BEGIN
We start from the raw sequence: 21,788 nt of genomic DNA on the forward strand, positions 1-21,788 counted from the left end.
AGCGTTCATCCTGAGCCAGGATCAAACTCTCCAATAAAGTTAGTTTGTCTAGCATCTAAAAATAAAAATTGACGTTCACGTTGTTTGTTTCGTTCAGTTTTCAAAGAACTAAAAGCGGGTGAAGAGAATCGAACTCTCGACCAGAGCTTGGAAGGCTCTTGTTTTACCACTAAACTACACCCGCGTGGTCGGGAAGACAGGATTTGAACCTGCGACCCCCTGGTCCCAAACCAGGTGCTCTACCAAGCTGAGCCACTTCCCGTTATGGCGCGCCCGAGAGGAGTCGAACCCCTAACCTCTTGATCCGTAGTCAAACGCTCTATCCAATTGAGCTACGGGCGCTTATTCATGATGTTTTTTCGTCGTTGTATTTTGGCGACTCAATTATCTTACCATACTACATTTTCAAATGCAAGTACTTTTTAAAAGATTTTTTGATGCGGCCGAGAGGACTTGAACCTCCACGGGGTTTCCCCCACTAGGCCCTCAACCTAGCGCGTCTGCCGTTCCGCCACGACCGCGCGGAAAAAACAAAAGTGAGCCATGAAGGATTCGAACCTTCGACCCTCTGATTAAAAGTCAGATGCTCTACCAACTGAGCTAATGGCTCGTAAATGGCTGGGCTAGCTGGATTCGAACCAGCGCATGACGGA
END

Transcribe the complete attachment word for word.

We start from the raw sequence: 21,788 nt of genomic DNA on the forward strand, positions 1-21,788 counted from the left end.
AGCGTTCATCCTGAGCCAGGATCAAACTCTCCAATAAAGTTAGTTTGTCTAGCATCTAAAAATAAAAATTGACGTTCACGTTGTTTGTTTCGTTCAGTTTTCAAAGAACTAAAAGCGGGTGAAGAGAATCGAACTCTCGACCAGAGCTTGGAAGGCTCTTGTTTTACCACTAAACTACACCCGCGTGGTCGGGAAGACAGGATTTGAACCTGCGACCCCCTGGTCCCAAACCAGGTGCTCTACCAAGCTGAGCCACTTCCCGTTATGGCGCGCCCGAGAGGAGTCGAACCCCTAACCTCTTGATCCGTAGTCAAACGCTCTATCCAATTGAGCTACGGGCGCTTATTCATGATGTTTTTTCGTCGTTGTATTTTGGCGACTCAATTATCTTACCATACTACATTTTCAAATGCAAGTACTTTTTAAAAGATTTTTTGATGCGGCCGAGAGGACTTGAACCTCCACGGGGTTTCCCCCACTAGGCCCTCAACCTAGCGCGTCTGCCGTTCCGCCACGACCGCGCGGAAAAAACAAAAGTGAGCCATGAAGGATTCGAACCTTCGACCCTCTGATTAAAAGTCAGATGCTCTACCAACTGAGCTAATGGCTCGTAAATGGCTGGGCTAGCTGGATTCGAACCAGCGCATGACGGA